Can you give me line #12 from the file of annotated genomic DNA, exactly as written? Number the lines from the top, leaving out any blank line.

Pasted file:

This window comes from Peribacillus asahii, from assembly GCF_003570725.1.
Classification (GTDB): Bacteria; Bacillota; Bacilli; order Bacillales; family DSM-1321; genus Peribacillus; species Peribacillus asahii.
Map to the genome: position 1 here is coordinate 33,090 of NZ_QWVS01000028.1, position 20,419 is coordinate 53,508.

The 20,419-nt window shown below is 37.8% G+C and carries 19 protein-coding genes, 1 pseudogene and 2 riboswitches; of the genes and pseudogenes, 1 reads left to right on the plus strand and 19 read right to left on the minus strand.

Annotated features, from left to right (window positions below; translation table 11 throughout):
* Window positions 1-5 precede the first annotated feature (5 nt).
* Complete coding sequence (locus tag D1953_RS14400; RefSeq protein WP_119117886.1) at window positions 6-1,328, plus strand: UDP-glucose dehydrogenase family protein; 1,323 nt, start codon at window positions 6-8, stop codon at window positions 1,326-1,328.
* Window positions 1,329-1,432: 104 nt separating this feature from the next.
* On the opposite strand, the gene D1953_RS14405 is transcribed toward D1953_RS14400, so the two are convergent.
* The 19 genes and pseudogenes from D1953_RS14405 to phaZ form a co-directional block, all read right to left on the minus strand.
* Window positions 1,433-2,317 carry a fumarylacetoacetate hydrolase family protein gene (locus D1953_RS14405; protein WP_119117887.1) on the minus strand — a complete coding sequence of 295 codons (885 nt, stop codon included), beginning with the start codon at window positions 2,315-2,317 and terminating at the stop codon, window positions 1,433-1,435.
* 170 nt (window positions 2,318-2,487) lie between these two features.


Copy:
* 170 nt (window positions 2,318-2,487) lie between these two features.